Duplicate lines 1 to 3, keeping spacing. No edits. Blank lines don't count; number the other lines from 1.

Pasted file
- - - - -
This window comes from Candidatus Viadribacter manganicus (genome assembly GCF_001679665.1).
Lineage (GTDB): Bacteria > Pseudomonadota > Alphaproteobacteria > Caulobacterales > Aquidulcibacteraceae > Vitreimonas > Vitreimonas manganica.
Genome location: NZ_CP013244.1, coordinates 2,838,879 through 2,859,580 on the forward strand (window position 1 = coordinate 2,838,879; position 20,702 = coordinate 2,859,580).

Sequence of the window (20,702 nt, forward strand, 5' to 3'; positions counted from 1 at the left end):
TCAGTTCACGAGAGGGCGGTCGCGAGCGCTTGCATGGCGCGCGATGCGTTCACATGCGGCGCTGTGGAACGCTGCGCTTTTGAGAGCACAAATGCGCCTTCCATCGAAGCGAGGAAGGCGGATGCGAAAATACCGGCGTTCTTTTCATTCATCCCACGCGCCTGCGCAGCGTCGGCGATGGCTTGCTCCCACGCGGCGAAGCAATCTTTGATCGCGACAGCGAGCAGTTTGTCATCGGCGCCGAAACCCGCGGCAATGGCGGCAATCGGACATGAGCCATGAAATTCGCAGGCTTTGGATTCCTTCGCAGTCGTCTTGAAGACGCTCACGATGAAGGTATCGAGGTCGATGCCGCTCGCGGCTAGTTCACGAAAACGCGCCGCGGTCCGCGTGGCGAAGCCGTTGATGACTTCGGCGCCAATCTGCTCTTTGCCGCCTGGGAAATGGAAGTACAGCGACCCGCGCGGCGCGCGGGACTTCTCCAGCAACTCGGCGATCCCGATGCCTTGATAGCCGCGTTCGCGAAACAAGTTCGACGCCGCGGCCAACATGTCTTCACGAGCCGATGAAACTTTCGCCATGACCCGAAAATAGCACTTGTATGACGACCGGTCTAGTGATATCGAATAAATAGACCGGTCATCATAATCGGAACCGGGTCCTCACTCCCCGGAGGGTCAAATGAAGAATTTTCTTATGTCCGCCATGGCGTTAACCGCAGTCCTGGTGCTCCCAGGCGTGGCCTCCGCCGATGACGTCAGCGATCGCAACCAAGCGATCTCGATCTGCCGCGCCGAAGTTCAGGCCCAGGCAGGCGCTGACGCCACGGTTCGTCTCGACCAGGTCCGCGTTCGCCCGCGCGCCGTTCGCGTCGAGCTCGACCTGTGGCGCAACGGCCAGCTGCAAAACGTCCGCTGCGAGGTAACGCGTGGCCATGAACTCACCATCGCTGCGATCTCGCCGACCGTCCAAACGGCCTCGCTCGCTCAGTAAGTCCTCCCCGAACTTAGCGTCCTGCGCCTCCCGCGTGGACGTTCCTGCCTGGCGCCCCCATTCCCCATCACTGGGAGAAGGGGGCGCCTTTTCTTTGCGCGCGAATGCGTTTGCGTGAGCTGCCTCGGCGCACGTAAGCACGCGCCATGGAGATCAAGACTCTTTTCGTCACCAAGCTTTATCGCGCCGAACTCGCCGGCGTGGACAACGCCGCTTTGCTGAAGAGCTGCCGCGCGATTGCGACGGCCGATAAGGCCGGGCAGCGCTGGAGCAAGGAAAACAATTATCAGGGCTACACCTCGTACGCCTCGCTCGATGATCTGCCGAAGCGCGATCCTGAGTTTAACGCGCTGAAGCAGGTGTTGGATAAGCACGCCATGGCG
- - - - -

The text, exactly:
This window comes from Candidatus Viadribacter manganicus (genome assembly GCF_001679665.1).
Lineage (GTDB): Bacteria > Pseudomonadota > Alphaproteobacteria > Caulobacterales > Aquidulcibacteraceae > Vitreimonas > Vitreimonas manganica.
Genome location: NZ_CP013244.1, coordinates 2,838,879 through 2,859,580 on the forward strand (window position 1 = coordinate 2,838,879; position 20,702 = coordinate 2,859,580).